After a prolonged court case that captured the attention of media and divided public opinion since July, Egypt’s Public Prosecution cleared 15-year-old Amira Ahmed Rizk, of all murder charges.
The decision was announced by Egyptian prosecutor Hamada al-Sawy, according to a press release.
The young girl, often reffered to as ‘Ayyat girl’, killed a man who she claimed was attempting to rape her thus legitimizing her actions on the basis of self-defense.
On popular TV program ‘Every Day’ hosted by Wael El Ebrashy, Amira narrated the incident, stressing that the attempted rape was part of a large abduction narrative.
She explained that her phone was purposefully taken by a previous colleague, in Giza, to lure her to an intended location with the help of the microbus driver.
Realizing that she wouldn’t be able to retrieve her phone, she attempted to return to her home in Fayoum with the help of a microbus driver who offered to take her to the nearest stop, near an Ayyat filling station.
However, upon finding herself alone with the driver on the road, the 22-year old stranger tried to rape her. Amira then feigned consent but proceeded to stab the man 13 times before running away and finding shelter in a mosque.
Farmers and a mosque worker helped her clean off the blood and contacted her father who then decided to inform the police.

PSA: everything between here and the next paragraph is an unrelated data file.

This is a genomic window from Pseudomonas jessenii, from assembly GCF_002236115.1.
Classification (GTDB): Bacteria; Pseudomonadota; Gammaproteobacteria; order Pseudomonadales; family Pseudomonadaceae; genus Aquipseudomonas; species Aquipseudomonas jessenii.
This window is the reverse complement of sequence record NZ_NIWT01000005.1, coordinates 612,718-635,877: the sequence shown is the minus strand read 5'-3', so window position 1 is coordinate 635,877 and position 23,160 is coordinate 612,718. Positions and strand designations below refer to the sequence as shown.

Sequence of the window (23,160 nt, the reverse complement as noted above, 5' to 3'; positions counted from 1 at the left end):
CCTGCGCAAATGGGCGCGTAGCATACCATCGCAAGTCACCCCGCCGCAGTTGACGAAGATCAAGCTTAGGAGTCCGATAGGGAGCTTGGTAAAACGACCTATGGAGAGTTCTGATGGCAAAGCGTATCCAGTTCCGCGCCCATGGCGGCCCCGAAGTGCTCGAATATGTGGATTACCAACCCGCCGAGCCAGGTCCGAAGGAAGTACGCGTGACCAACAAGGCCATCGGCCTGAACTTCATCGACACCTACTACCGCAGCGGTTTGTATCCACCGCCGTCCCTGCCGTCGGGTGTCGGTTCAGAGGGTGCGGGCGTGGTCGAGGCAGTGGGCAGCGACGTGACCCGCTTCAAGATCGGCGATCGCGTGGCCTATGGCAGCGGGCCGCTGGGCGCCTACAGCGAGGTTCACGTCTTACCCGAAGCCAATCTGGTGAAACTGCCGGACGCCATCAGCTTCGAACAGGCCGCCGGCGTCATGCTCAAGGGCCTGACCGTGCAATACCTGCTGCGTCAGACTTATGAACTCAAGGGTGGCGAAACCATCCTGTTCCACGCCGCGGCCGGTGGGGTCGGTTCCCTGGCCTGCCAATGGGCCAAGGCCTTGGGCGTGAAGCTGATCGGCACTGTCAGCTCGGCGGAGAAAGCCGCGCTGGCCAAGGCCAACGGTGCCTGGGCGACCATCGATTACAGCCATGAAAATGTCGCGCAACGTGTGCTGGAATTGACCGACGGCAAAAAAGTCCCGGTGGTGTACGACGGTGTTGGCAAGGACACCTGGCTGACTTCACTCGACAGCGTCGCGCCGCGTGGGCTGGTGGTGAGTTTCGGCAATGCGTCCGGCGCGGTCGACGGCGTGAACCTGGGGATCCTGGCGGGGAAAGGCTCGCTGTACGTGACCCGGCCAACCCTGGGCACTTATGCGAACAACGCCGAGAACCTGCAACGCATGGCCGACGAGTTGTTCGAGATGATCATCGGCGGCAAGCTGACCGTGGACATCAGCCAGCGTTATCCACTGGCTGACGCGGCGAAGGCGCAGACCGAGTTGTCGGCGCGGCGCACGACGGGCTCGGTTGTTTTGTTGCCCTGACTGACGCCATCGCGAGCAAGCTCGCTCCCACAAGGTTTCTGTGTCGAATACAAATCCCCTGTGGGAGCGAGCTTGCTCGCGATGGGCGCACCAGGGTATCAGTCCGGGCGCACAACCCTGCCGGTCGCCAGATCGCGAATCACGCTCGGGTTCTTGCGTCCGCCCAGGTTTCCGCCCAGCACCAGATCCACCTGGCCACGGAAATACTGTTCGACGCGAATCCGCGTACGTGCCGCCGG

After an initial period of detainment, interrogations and prolonged investigations, the Public Prosecution announced the adolescent’s innocence, asserting that her accounts matched up with those of the witnesses who had helped her as well as CCTV camera records in a fuel station.
In a wave of heavy criticism and victim blame, Rizk was accused of consenting to the man’s advances by getting inside the microbus prompting a debate over consent and rape in Egypt.
Nonetheless, her case also sparked sympathy, namely from The National Council for Childhood and Motherhood (NCCM) which had commented on the incident in a report, saying that they would offer her “all the support”.
The exact number of rapes and attempted rapes are unknown in Egypt. While official figures exist, such as 10,000 per year, as per Egypt’s Interior Ministry, it is likely that this number would be higher if women were encouraged to report incidences of abuse, harassment and rape.
Instead, many, especially encouraged by families in fear of scandals, resort to silence.